Intel is out on the road, preaching a new way of looking at processors. Well, it's not so new - it's a repackaging, in shinier polygons, of what has most recently been called the CISC vs RISC argument that's been going since mainframe days. Briefly, the conflict is between making things general purpose and thus mildly inefficient at everything, or specialising in one task and doing it extremely well while having enough firepower to tackle other things in clever but awkward ways.
These days, the two camps have pitched their tents on the opposing peaks of general computation and graphics processing. The real motivation, as always, is more fiscal engineering than silicon cleverness - ordinary CPUs have low margins and lots of competition, while GPUs sell for many multiples of the price of their boring siblings and have a far less crowded market. The logic Intel seems to be following is that if more applications used GPUs, the company would sell more and make more money. And applications should do that, says Intel, because GPUs are so much faster than CPUs.
And if you're a chip company with an extensive history of engineering leadership, such logic seems compelling.
There are just three problems. FIrst, it is exceptionally difficult to make GPUs do anything well except what they were designed to do - enormously parallel operations on very large data sets - and while this means you can build scientific and engineering supercomputers from a few thousand pounds' worth of parts you can pick up at Maplin's, this has only cheered up jobbing engineers and scientists. I'm extremely happy about that - the engineer in me is constantly in awe at the sheer muscle involved - but there just aren't that many jobbing engineers and scientists out there. The market isn't mainstream, and even if it were to become so there's no reason that mainstream economics wouldn't apply.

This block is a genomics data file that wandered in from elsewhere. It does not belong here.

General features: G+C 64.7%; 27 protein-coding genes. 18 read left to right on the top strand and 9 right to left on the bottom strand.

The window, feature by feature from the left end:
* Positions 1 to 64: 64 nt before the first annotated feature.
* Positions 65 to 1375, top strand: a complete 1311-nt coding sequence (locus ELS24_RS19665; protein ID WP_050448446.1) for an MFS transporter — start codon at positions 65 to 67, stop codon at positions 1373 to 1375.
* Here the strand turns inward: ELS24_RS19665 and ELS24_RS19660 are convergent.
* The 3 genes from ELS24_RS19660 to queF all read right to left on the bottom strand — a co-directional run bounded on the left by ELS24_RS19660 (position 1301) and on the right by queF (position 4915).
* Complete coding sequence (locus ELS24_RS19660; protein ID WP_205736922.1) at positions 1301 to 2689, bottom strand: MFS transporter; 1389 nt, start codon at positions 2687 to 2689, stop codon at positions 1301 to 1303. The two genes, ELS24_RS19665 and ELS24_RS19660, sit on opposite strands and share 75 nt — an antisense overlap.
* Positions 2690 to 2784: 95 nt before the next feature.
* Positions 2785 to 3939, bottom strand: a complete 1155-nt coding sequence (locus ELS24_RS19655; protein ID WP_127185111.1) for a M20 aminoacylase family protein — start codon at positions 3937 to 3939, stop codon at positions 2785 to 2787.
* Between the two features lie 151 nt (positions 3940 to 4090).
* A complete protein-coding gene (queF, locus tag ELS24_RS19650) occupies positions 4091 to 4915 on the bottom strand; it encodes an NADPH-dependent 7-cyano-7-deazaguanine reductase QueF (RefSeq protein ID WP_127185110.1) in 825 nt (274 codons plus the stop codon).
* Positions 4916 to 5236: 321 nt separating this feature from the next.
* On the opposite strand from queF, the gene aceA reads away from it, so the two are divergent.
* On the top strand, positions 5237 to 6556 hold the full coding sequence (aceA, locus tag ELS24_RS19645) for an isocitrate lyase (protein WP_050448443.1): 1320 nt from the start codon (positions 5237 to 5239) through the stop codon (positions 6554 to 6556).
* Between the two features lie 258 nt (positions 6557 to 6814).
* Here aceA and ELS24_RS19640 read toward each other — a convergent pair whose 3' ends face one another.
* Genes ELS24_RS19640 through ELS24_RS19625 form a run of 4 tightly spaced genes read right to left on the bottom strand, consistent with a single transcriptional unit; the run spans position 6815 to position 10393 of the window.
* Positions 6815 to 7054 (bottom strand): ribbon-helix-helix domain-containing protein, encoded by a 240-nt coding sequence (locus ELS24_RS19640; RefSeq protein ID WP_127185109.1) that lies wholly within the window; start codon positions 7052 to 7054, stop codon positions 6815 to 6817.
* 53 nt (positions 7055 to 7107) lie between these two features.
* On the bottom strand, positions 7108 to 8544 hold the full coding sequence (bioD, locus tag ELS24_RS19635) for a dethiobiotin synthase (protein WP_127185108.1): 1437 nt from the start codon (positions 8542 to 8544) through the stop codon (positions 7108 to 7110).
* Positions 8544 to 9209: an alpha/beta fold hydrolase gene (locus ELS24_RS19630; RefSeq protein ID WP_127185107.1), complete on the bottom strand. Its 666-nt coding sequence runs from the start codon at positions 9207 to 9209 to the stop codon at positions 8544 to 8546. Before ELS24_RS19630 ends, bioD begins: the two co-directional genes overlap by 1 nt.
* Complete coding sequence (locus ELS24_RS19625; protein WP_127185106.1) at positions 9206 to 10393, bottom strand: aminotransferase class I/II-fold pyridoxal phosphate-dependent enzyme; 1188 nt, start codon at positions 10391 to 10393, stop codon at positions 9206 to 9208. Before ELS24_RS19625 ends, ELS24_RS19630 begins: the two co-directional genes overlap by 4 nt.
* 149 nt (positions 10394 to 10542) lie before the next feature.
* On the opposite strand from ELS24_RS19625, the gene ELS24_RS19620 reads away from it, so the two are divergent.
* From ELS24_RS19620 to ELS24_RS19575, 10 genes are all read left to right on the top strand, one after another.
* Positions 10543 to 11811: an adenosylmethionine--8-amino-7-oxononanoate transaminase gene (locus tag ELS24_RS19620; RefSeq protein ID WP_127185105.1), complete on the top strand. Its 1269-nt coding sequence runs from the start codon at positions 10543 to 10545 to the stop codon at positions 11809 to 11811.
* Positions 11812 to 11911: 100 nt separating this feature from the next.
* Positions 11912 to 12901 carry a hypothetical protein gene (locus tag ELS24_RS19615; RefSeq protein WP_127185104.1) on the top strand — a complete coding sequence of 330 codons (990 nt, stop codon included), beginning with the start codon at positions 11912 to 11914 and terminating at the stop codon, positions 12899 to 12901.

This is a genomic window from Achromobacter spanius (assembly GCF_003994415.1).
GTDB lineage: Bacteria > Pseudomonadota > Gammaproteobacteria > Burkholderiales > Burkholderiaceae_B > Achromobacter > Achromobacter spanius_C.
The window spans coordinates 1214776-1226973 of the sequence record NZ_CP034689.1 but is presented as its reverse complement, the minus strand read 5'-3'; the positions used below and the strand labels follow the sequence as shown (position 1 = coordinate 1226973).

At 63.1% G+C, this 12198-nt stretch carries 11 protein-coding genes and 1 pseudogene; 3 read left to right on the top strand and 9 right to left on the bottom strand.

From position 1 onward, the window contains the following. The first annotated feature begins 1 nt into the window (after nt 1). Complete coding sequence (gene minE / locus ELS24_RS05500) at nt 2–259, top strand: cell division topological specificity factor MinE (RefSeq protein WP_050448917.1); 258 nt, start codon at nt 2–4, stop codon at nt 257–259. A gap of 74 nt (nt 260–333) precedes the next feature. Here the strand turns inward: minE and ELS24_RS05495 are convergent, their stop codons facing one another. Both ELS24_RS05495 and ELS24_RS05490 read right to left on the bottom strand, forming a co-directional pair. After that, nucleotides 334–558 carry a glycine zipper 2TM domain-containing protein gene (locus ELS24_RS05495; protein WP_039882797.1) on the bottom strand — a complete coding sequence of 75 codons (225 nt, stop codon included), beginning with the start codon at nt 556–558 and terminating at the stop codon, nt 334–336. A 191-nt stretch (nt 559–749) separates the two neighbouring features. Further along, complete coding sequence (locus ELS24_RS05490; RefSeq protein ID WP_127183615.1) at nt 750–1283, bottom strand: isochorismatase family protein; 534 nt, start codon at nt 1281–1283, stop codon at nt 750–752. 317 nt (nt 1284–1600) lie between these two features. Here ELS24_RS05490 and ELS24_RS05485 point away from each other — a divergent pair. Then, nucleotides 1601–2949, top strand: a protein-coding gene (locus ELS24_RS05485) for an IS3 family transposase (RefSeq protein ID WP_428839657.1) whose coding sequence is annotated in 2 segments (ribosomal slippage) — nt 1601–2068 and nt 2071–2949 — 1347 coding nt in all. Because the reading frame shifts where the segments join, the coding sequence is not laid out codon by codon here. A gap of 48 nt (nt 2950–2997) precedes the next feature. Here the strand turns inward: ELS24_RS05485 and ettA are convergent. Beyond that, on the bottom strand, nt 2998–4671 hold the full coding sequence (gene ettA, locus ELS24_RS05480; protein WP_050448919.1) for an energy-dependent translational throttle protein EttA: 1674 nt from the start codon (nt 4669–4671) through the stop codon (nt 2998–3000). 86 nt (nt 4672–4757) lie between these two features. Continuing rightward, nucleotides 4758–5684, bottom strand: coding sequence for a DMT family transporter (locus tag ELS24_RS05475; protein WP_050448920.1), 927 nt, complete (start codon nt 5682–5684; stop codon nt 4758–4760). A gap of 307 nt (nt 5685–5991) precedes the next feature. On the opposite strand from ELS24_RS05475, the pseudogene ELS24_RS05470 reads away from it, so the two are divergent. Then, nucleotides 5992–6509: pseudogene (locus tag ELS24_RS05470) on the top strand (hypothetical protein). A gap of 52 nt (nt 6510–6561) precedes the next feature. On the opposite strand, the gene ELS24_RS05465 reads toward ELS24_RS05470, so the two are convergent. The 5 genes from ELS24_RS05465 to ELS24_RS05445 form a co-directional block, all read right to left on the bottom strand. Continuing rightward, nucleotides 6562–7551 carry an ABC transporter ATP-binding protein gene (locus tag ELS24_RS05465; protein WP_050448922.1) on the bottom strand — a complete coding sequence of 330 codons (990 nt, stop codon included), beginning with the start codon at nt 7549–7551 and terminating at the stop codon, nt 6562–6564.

Second: CPUs are scooping up GPU hardware cleverness faster than GPUs are acquiring the CPU's facility with mainstream software - not difficult, as the latter isn't happening at all. Looked at in the right light, Nehalem has many of the features of a classic GPU - tightly coupled memory, multiple threads, lots of vector processing ideas - but just happens to be a low-margin product which runs ordinary software.
Third: as quickly as programmers and system designers learn how to tie parallelism into the mainstream, it goes mainstream. For the GPU revolution to happen there has to be not only a sea change in programming methodology, but one which doesn't benefit CPUs like Nehalem to any great extent.
(I'm assuming here that there isn't some new class of software waiting off-stage that does something extraordinarily compelling and that will only run on GPUs. Halo 3 doesn't count.)
Intel, as always, is hedging its bets. Larrabee, the sea-of-processors manycore design, is slated to appear as a GPU first, but is in the right light very CPUish (most of those cores will be x86). And while it is admirable and understandable that the company's head of GPU stuff is touring the US banging the drum for his own brand of magic, it remains true that for 99 percent of non-gamers, the only thing even the ruftiest-tuftiest GPU will do for us today is sit in our computers and soak up the watts. With nobody able to say when that'll change, it's going to be a long time before the battle even looks worth the fight.